It's fitting that the protests by low-wage workers spreading across the country adopt many of the same tactics as the Memphis sanitation workers, including the potent "I am a Man" message. Were Dr. King here today, I have little doubt he would join with the striking workers of federally contracted companies, fast-food giants and Wal-Mart. The struggle for labor rights and decent pay was central to the conviction that animated his life.

10 signposts on America's race journey

President Obama has promised to take executive action to improve the economy, circumventing a gridlocked Congress and raising the boats of millions of families. There is no better place to start than with working standards of federally contracted companies. More money in these workers' pockets will yield greater consumer spending, accelerated job growth and a more robust economy.

And there is no better time to do it. On the 50th anniversary of the March on Washington, and at a time of record levels of economic inequality, President Obama should follow in the footsteps of his civil rights predecessors. When he speaks on the steps of the Lincoln Memorial, he should outline an executive order that would raise standards for low-wage employees working on behalf of our country. Doing so is no panacea for continuing racial and economic discrimination, but is an important step toward realizing Dr. King's unfulfilled dream.

Follow us on Twitter @CNNOpinion.

Join us on Facebook/CNNOpinion.

The opinions expressed in this commentary are solely those of William Lucy.

ADVERTISEMENT
Part of complete coverage on
September 20, 2014 -- Updated 1624 GMT (0024 HKT)
John Sutter boarded a leaky oyster boat in Connecticut with a captain who can't swim as he set off to get world leaders to act on climate change
September 19, 2014 -- Updated 2322 GMT (0722 HKT)
Is ballet dying? CNN spoke with Isabella Boylston, a principal dancer at the American Ballet Theatre, about the future of the art form.
September 19, 2014 -- Updated 2147 GMT (0547 HKT)
Sally Kohn says it's time we take climate change as seriously as we do warfare in the Middle East
September 19, 2014 -- Updated 1302 GMT (2102 HKT)
Dean Obeidallah says an Oklahoma state representative's hateful remarks were rightfully condemned by religious leaders..
September 19, 2014 -- Updated 1922 GMT (0322 HKT)
No matter how much planning has gone into U.S. military plans to counter the Islamic State in Iraq and Syria, the Arab public isn't convinced that anything will change, says Geneive Abdo
September 19, 2014 -- Updated 1544 GMT (2344 HKT)
President Obama's strategy for destroying ISIS seems to depend on a volley of air strikes. That won't be enough, says Haider Mullick.
September 19, 2014 -- Updated 1303 GMT (2103 HKT)
Paul Begala says Hillary Clinton has plenty of good reasons not to jump into the 2016 race now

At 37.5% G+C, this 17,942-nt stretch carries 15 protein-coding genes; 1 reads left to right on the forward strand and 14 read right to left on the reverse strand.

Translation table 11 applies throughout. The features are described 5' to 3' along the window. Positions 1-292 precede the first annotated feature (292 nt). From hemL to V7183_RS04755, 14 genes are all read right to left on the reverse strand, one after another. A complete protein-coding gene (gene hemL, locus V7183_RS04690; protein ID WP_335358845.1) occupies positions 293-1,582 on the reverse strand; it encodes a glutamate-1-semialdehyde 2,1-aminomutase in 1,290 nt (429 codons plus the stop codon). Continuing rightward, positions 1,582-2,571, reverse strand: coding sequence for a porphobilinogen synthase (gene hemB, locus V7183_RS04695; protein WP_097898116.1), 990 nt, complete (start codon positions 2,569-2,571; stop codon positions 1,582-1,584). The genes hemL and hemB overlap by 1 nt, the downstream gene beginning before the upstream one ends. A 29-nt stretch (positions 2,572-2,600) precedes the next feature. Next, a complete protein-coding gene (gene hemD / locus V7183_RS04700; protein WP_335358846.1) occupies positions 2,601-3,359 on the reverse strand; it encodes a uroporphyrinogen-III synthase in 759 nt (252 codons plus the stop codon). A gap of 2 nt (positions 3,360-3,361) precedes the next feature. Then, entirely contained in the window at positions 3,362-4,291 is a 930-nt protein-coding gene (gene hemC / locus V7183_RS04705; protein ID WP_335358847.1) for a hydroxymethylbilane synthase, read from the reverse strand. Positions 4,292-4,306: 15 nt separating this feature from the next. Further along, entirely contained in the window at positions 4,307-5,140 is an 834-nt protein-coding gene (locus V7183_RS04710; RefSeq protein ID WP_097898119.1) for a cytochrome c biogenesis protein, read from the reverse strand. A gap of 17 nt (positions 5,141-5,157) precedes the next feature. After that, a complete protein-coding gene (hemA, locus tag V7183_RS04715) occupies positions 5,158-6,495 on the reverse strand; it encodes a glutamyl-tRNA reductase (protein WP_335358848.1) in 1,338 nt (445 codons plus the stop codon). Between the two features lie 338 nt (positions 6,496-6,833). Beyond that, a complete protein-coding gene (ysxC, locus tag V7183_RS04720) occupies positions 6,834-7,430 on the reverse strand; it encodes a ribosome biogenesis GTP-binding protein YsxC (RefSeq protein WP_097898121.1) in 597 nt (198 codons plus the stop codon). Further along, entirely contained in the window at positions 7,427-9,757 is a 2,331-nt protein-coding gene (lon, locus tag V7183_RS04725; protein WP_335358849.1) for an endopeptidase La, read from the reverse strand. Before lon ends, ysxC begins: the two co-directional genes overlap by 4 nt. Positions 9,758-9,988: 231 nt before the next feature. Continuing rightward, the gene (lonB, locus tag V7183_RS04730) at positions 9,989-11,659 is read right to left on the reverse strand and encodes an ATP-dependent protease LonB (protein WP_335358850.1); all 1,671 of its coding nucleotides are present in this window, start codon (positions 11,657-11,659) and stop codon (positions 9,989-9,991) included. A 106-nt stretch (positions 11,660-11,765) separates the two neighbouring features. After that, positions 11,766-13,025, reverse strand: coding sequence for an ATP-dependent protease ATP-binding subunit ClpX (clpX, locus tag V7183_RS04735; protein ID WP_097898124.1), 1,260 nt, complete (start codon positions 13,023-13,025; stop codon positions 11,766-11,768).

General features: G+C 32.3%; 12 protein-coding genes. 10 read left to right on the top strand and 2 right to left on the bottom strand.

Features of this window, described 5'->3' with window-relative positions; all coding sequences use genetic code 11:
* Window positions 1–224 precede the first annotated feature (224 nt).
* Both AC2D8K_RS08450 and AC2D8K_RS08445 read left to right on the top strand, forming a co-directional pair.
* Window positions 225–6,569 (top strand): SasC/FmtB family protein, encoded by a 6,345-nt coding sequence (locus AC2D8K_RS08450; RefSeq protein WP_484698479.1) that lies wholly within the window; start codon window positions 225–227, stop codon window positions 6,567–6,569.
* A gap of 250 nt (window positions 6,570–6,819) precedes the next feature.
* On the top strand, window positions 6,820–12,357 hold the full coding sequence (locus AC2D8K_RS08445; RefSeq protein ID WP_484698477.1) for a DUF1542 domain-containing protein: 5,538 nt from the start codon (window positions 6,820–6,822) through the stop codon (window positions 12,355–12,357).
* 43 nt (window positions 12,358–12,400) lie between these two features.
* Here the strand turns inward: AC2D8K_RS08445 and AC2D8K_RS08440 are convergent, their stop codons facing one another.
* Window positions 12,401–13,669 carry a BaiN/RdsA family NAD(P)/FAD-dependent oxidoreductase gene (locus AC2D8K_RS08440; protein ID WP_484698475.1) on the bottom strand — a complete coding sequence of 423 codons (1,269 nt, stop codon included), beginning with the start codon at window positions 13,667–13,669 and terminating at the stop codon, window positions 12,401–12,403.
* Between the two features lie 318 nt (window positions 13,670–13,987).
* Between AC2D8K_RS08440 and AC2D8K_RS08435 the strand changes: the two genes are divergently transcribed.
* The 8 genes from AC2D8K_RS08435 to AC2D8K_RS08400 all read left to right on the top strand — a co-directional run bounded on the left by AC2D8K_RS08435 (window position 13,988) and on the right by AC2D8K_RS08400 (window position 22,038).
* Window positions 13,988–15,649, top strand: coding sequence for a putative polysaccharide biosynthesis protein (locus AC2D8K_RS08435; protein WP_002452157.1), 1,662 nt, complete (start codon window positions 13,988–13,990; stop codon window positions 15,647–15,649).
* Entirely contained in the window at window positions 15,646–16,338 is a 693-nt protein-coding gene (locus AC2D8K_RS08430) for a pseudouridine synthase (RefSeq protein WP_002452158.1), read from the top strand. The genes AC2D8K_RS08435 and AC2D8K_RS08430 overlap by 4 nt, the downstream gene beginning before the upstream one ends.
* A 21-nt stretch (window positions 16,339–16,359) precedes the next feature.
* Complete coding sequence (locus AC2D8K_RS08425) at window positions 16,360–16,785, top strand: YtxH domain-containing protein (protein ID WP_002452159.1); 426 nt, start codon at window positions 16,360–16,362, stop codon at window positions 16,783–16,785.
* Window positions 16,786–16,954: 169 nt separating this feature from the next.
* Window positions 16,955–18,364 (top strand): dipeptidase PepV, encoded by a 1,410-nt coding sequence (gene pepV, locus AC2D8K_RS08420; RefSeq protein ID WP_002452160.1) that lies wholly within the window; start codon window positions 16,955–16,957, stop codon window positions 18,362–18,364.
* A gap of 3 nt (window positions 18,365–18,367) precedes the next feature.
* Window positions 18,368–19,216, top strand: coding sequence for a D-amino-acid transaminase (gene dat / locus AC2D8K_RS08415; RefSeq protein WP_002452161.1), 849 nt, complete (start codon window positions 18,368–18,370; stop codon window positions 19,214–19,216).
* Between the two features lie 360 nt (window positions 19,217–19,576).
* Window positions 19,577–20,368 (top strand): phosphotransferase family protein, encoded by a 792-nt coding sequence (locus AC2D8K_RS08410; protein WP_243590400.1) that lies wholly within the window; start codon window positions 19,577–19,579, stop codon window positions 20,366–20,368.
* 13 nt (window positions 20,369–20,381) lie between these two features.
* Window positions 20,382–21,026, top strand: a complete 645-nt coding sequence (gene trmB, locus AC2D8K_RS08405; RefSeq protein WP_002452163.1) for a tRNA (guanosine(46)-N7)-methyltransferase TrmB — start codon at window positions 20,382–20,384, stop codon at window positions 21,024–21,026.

September 19, 2014 -- Updated 1501 GMT (2301 HKT)
Scotland decided to trust its 16-year-olds to vote in the biggest question in its history. Americans, in contrast, don't even trust theirs to help pick the county sheriff. Who's right?
September 19, 2014 -- Updated 0157 GMT (0957 HKT)
Ruben Navarrette says spanking is an acceptable form of disciplining a child, as long as you follow the rules.
September 19, 2014 -- Updated 1547 GMT (2347 HKT)
Frida Ghitis says the foiled Australian plot shows ISIS is working diligently to taunt the U.S. and its allies.
September 19, 2014 -- Updated 1958 GMT (0358 HKT)
Young U.S. voters by and large just do not see the midterm elections offering legitimate choices because, in their eyes, Congress has proven to be largely ineffectual, and worse uncaring, argues John Della Volpe
September 19, 2014 -- Updated 0158 GMT (0958 HKT)
Steven Holmes says spanking, a practice that is ingrained in our culture, accomplishes nothing positive and causes harm.
September 18, 2014 -- Updated 1831 GMT (0231 HKT)
Sally Kohn says America tried "Cowboy Adventurism" as a foreign policy strategy; it failed. So why try it again?
September 18, 2014 -- Updated 1427 GMT (2227 HKT)
Van Jones says the video of John Crawford III, who was shot by a police officer in Walmart, should be released.
September 18, 2014 -- Updated 1448 GMT (2248 HKT)
NASA will need to embrace new entrants and promote a lot more competition in future, argues Newt Gingrich.
September 16, 2014 -- Updated 2315 GMT (0715 HKT)
If U.S. wants to see real change in Iraq and Syria, it will have to empower moderate forces, says Fouad Siniora.
September 18, 2014 -- Updated 0034 GMT (0834 HKT)
Mark O'Mara says there are basic rules to follow when interacting with law enforcement: respect their authority.
September 16, 2014 -- Updated 1305 GMT (2105 HKT)
LZ Granderson says Congress has rebuked the NFL on domestic violence issue, but why not a federal judge?
September 16, 2014 -- Updated 1149 GMT (1949 HKT)
Mel Robbins says the only person you can legally hit in the United States is a child. That's wrong.
September 15, 2014 -- Updated 1723 GMT (0123 HKT)
Eric Liu says seeing many friends fight so hard for same-sex marriage rights made him appreciate marriage.
ADVERTISEMENT